Goodwill is a large chain of thrift stores and is renowned for its high quality throughout almost all of its locations. The Boston location is my personal favorite as it’s both close to South (14 minutes from Newton Centre), and it carries unique items and decorations. 

Goodwills sell a wide selection of clothing, home decor and kitchenware, a key difference from other thrift stores on this list. While places like Plato’s Closet and Savers might be almost entirely centered around clothing, almost half of what Goodwill offers can most likely be seen in your kitchen or living room. The number of times I’ve found cute cups, lamps and figurines makes going there a guaranteed adventure. 

The only problem I’ve had shopping at Goodwill was with customer service. It really depends when you go — the staff can be great some days and difficult to get help from on other days. 

Overall, Goodwill is a store that is perfect for students who are looking to shop for good quality items, including items other than clothing, for less.


4/5 stars

Out of all of the thrift stores on this list, Savers is severely underrated. It’s not talked about much, but is a hidden gem, especially for beginners. 

It’s a 10-minute drive from South to West Roxbury, which makes Savers an instant go-to thrift store for when I don’t feel like driving far.

The store offers a range of different clothing, shoes and accessories. There are at least eight racks of clothing, organized from t-shirts to jackets. The shoes are all lined up on shelves, categorized seasonally, with boots on one end and sandals on the other.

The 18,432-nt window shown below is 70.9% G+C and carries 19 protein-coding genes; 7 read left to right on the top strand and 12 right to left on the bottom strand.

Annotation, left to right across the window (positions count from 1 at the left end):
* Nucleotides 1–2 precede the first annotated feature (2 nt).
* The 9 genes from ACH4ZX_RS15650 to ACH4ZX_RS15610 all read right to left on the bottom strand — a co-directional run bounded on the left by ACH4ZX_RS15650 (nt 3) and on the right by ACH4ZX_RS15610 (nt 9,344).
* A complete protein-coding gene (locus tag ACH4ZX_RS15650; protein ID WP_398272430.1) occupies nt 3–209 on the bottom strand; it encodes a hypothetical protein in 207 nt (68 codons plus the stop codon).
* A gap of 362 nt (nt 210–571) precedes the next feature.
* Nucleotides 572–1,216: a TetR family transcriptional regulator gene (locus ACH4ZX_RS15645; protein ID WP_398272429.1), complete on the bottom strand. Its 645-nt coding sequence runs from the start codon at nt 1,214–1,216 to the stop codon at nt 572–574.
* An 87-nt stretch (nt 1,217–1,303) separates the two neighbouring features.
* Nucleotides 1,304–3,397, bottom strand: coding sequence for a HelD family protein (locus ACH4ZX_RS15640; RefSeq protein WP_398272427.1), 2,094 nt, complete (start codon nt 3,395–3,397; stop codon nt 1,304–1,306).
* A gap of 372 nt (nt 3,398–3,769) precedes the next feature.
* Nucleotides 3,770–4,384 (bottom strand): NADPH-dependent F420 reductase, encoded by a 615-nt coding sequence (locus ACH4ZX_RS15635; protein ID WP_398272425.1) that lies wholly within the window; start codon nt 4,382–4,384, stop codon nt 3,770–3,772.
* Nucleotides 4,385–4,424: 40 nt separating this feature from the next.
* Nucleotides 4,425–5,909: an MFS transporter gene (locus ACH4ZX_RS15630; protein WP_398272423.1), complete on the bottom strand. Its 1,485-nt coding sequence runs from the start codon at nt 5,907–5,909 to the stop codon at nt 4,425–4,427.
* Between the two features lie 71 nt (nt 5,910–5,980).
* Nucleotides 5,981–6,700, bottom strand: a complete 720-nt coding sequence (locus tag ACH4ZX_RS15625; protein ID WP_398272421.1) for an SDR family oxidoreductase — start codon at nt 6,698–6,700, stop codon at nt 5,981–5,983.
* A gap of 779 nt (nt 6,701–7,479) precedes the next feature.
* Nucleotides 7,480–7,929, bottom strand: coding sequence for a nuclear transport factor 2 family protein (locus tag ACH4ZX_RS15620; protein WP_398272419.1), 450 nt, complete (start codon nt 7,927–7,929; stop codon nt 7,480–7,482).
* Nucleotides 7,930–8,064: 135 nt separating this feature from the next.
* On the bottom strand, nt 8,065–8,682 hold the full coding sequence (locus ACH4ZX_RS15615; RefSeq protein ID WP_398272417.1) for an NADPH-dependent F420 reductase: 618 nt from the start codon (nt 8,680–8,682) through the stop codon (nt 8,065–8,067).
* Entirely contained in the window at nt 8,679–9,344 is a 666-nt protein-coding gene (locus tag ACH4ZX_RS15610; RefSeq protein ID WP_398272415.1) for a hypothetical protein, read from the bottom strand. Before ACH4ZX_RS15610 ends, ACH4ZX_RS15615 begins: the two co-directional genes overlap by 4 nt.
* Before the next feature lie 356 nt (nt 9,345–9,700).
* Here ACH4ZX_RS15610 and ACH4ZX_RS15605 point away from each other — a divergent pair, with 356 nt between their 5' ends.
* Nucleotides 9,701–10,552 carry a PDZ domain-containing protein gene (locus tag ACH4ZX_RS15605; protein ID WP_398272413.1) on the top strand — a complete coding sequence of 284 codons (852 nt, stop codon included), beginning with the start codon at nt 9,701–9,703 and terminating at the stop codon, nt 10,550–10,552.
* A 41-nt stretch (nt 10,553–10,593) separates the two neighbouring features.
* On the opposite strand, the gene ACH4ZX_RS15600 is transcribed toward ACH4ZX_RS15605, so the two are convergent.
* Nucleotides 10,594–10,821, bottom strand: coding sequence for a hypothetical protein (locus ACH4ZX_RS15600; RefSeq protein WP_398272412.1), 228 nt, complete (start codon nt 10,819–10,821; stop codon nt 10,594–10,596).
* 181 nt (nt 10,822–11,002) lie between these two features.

My favorite part about Savers is that they have a specific spot for bags and a glass case with jewelry, unlike other stores, which have items scattered everywhere.  

Everything is affordable, varying from $3 to $7 depending on the item’s quality and brand. 

The store has a satisfactory amount of good quality outfits and is definitely worth a try for people who want an easy and effective thrifting experience.

Ultimately, out of the four stores, I’d recommend Goodwill and Savers. These stores are often overlooked because they aren’t “trendy,” though they are often cheaper and better quality than Plato’s Closet and Garment District. With the clout that they have, stores like Plato’s and the Garment District can raise their prices and do, while Goodwill and Savers realize the true value of thrifting, which is affordability, efficiency and battling the prominent problem of overconsumption.

Unfortunately, the resurgence of thrifting has brought with it negative impacts. Many people rely on second-hand stores for all their clothing, not out of an attempt to stick with trends. While we may take going to thrift shops and finding a cute top or vintage pair of jeans as a fun weekend plan, people living at the poverty line need these lower costs to get the clothes so many of us take for granted. That’s not to say those who don’t need to thrift shouldn’t, but it is important to stay conscious of our consumerism habits and who we may be harming by over-thrifting.